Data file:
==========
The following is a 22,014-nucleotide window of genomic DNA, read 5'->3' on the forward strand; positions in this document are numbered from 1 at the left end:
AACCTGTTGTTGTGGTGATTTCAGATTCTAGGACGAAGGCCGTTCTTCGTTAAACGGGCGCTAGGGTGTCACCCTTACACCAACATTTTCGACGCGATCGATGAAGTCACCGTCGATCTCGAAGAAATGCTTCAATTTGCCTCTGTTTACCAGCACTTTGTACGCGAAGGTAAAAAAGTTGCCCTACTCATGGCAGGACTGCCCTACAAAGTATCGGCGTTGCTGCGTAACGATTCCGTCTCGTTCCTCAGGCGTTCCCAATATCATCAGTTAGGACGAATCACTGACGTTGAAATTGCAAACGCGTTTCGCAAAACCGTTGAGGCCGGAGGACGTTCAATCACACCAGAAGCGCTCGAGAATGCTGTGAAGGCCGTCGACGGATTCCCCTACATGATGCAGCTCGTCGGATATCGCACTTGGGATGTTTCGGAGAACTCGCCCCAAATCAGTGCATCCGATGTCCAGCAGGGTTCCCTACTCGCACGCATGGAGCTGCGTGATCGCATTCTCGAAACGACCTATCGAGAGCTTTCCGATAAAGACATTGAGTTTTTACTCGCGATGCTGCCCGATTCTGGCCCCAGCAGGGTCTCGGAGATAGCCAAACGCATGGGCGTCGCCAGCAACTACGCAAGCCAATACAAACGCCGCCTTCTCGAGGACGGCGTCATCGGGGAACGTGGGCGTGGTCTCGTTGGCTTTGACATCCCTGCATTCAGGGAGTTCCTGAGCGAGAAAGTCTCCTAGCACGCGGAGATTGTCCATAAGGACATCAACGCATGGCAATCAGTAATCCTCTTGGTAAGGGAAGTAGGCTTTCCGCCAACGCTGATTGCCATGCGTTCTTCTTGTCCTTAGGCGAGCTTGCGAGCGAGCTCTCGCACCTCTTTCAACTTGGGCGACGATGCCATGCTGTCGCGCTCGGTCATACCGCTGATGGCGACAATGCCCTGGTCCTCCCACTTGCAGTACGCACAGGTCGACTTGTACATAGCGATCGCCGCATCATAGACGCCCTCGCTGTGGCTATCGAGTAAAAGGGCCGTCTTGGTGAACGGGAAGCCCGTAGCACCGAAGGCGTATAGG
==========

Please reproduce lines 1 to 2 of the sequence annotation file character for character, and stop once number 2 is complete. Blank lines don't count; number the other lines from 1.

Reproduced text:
The following is a 22,014-nucleotide window of genomic DNA, read 5'->3' on the forward strand; positions in this document are numbered from 1 at the left end:
AACCTGTTGTTGTGGTGATTTCAGATTCTAGGACGAAGGCCGTTCTTCGTTAAACGGGCGCTAGGGTGTCACCCTTACACCAACATTTTCGACGCGATCGATGAAGTCACCGTCGATCTCGAAGAAATGCTTCAATTTGCCTCTGTTTACCAGCACTTTGTACGCGAAGGTAAAAAAGTTGCCCTACTCATGGCAGGACTGCCCTACAAAGTATCGGCGTTGCTGCGTAACGATTCCGTCTCGTTCCTCAGGCGTTCCCAATATCATCAGTTAGGACGAATCACTGACGTTGAAATTGCAAACGCGTTTCGCAAAACCGTTGAGGCCGGAGGACGTTCAATCACACCAGAAGCGCTCGAGAATGCTGTGAAGGCCGTCGACGGATTCCCCTACATGATGCAGCTCGTCGGATATCGCACTTGGGATGTTTCGGAGAACTCGCCCCAAATCAGTGCATCCGATGTCCAGCAGGGTTCCCTACTCGCACGCATGGAGCTGCGTGATCGCATTCTCGAAACGACCTATCGAGAGCTTTCCGATAAAGACATTGAGTTTTTACTCGCGATGCTGCCCGATTCTGGCCCCAGCAGGGTCTCGGAGATAGCCAAACGCATGGGCGTCGCCAGCAACTACGCAAGCCAATACAAACGCCGCCTTCTCGAGGACGGCGTCATCGGGGAACGTGGGCGTGGTCTCGTTGGCTTTGACATCCCTGCATTCAGGGAGTTCCTGAGCGAGAAAGTCTCCTAGCACGCGGAGATTGTCCATAAGGACATCAACGCATGGCAATCAGTAATCCTCTTGGTAAGGGAAGTAGGCTTTCCGCCAACGCTGATTGCCATGCGTTCTTCTTGTCCTTAGGCGAGCTTGCGAGCGAGCTCTCGCACCTCTTTCAACTTGGGCGACGATGCCATGCTGTCGCGCTCGGTCATACCGCTGATGGCGACAATGCCCTGGTCCTCCCACTTGCAGTACGCACAGGTCGACTTGTACATAGCGATCGCCGCATCATAGACGCCCTCGCTGTGGCTATCGAGTAAAAGGGCCGTCTTGGTGAACGGGAAGCCCGTAGCACCGAAGGCGTATAGG